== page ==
Like a commuter rushing to catch the T, Edgar Allan Poe strides through the center of the city he never much cared for. His briefcase overflows with the symbols that made him famous: a larger-than-life raven, and a human heart.
So he will stand, evermore. As of Sunday, the author and sour native son is immortalized in brass near Boston Common.
About 150 people came to see the life-size tribute, called “Poe Returning to Boston,” unveiled on the corner of Boylston and Charles streets. The statue is the result of years of fund-raising by the Edgar Allan Poe Foundation of Boston, which previously persuaded the city to name the corner where the statue now stands for Poe.
Poe’s historically bitter ties with Boston — his relationship with the city’s literary elite was famously tense — generated discussion leading up to the ceremony. But most of those who attended thought his harsh feelings toward the city made the statue even more important.
“It’s actually pretty exciting that he had a contentious relationship with the city,” said Karin Goodfellow, director of the Boston Art Commission. “It’s a piece that will give people something to think about.”
The statue itself reflects Poe’s feelings toward the city. The sculptor, Stephanie Rocknak, said he faces away from the Frog Pond to represent his disdain for Bostonians, as he walks toward his birthplace on Carver Street.
“I’m apprehensive now that it’s been unveiled,” Rocknak said. “Boston hasn’t seen it yet, and I don’t know how it will be received.”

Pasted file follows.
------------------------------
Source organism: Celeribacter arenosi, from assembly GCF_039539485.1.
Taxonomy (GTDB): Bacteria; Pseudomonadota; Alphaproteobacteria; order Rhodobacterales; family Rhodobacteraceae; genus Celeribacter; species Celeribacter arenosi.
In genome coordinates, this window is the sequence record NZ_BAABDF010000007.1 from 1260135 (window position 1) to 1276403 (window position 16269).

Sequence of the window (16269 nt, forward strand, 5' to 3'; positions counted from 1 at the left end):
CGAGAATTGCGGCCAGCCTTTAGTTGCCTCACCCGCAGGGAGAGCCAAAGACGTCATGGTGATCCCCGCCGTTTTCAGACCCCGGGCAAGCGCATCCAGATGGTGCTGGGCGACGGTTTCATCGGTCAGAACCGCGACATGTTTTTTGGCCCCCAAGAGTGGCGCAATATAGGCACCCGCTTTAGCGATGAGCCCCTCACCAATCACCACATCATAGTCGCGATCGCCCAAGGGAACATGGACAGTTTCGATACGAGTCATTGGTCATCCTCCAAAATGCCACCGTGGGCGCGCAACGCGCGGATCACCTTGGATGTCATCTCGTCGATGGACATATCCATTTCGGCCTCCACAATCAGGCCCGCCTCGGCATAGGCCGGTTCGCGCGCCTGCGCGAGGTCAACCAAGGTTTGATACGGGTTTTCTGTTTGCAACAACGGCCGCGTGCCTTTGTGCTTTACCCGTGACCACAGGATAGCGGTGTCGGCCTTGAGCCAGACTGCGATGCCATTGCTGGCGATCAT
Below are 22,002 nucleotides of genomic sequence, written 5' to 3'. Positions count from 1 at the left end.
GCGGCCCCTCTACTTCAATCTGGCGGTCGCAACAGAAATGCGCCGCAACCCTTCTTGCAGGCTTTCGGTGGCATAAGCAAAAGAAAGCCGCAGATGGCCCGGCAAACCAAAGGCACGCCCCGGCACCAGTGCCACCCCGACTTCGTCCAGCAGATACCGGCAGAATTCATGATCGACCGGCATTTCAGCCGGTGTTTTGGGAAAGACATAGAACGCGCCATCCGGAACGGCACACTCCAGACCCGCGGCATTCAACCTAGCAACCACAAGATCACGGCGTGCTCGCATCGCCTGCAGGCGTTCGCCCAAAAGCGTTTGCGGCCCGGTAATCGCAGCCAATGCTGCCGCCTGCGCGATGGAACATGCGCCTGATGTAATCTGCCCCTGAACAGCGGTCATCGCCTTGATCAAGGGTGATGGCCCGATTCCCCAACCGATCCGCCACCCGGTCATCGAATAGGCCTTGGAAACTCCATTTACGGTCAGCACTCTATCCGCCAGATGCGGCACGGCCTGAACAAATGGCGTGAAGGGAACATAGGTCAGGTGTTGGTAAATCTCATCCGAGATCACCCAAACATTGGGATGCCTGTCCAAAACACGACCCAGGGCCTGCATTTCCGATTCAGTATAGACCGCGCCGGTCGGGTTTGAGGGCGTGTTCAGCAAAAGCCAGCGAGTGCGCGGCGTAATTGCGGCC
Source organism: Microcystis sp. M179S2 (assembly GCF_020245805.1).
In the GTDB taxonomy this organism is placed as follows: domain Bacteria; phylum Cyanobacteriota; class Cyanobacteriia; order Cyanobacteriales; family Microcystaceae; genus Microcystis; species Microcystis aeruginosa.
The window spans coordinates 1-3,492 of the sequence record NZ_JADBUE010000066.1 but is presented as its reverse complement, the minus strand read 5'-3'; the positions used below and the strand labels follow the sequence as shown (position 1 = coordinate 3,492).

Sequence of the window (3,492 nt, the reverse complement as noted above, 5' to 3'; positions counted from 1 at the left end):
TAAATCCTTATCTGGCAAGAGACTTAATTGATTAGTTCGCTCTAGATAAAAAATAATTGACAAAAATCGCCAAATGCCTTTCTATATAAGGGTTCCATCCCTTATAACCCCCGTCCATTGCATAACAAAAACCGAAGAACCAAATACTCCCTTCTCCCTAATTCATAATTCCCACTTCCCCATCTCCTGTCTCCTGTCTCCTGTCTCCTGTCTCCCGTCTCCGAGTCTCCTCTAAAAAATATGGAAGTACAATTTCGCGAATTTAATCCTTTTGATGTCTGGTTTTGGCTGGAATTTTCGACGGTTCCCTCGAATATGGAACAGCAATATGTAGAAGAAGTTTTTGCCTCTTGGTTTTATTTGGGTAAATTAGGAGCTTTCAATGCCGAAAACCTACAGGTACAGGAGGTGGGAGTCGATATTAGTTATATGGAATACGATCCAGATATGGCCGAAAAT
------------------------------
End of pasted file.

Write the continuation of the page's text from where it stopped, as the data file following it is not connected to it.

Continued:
Judging by those on hand Sunday, Rocknak had little to worry about. Wearing an 1800s top hat and overcoat, James McAuley, 60, of Rowley, came dressed for the occasion. “I bought the suit just for this,” he said, smiling. “I think the green patina on the metal is nice. It’s good that it doesn’t look brand new.”
Former US poet laureate Robert Pinsky said the statue was a fitting tribute.
“It’s got a good cuckoo quality that speaks of Poe,” Pinsky said.
The crisp air and warm sun “was the only thing that was inappropriate,” Pinsky said, referring to Poe’s gloomy nature.
Nikki Siclare, 23, of Brighton, and Caroline Sipio, 22, of Brookline, agreed that the jovial ceremony was a little contradictory, considering Poe’s stormy style.
“The rain yesterday would have been worse for the crowd, but it might have been better in terms of ambiance,” Siclare said.
“Also, everyone’s taking pictures with the statue and smiling. Serious faces! It’s Poe,” Sipio added. Both are working toward master’s degrees in English.
Judging by the smiles of spectators taking selfies with the life-size Poe, the reception was a good one.
As the crowd dissipated, only a few passersby stood around to take a look.
“I love it,” said Deborah Welton, 23, of South Boston. “But to be honest, at first I didn’t see his mustache. I thought it was a statue of Beethoven.”
Around the corner is a shop called Bartevian’s, which specializes in Poe memorabilia and has been in operation since 1910.
Owner Patricia Bartevian, 92, is also the treasurer of the Poe Foundation.
“We’re so glad the statue is there,” she said. “Poe has fans from around the world. This is big for Boston.”
Correction: An earlier version of this article misidentified the type of metal used in the statue.